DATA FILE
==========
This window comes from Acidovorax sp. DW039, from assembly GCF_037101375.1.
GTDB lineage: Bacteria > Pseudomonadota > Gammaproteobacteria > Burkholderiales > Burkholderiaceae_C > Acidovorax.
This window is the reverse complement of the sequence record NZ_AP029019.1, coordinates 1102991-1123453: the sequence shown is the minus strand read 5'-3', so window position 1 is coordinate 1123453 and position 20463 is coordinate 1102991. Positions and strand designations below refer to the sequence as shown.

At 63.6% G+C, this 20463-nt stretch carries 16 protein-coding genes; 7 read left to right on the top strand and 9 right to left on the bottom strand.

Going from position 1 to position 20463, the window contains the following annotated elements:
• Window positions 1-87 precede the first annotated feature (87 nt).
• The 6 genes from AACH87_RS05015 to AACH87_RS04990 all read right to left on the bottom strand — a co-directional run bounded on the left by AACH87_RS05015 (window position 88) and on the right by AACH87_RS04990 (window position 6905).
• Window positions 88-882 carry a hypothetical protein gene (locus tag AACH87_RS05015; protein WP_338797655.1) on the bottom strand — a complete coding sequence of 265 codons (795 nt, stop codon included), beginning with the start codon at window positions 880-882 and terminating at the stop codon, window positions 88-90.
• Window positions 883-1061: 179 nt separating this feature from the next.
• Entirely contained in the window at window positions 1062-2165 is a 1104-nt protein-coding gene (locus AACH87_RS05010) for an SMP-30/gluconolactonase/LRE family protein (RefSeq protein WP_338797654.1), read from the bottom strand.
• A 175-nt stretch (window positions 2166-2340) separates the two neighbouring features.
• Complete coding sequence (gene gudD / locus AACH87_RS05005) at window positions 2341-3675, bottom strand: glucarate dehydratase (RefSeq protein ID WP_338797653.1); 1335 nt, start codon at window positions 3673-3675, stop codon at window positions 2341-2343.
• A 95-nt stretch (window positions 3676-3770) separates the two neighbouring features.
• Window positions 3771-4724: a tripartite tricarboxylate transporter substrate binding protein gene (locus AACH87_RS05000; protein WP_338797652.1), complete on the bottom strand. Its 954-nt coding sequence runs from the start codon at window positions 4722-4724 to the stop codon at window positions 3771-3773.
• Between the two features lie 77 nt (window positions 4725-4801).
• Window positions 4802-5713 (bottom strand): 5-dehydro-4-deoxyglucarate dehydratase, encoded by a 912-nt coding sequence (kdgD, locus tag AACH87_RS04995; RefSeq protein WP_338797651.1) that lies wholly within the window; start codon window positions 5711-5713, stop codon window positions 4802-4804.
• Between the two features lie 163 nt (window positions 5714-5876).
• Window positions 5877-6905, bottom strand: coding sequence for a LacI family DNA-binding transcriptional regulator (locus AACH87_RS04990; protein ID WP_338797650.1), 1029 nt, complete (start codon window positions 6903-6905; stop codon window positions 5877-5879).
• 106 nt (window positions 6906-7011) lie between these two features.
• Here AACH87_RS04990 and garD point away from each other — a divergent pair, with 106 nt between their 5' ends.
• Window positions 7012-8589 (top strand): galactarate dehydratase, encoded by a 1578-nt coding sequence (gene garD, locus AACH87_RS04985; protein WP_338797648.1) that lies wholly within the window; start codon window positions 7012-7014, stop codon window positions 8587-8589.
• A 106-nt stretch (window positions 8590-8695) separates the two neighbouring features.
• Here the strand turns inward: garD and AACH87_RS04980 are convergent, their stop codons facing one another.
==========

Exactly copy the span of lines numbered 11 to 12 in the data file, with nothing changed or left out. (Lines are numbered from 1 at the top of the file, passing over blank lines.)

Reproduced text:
• A 175-nt stretch (window positions 2166-2340) separates the two neighbouring features.
• Complete coding sequence (gene gudD / locus AACH87_RS05005) at window positions 2341-3675, bottom strand: glucarate dehydratase (RefSeq protein ID WP_338797653.1); 1335 nt, start codon at window positions 3673-3675, stop codon at window positions 2341-2343.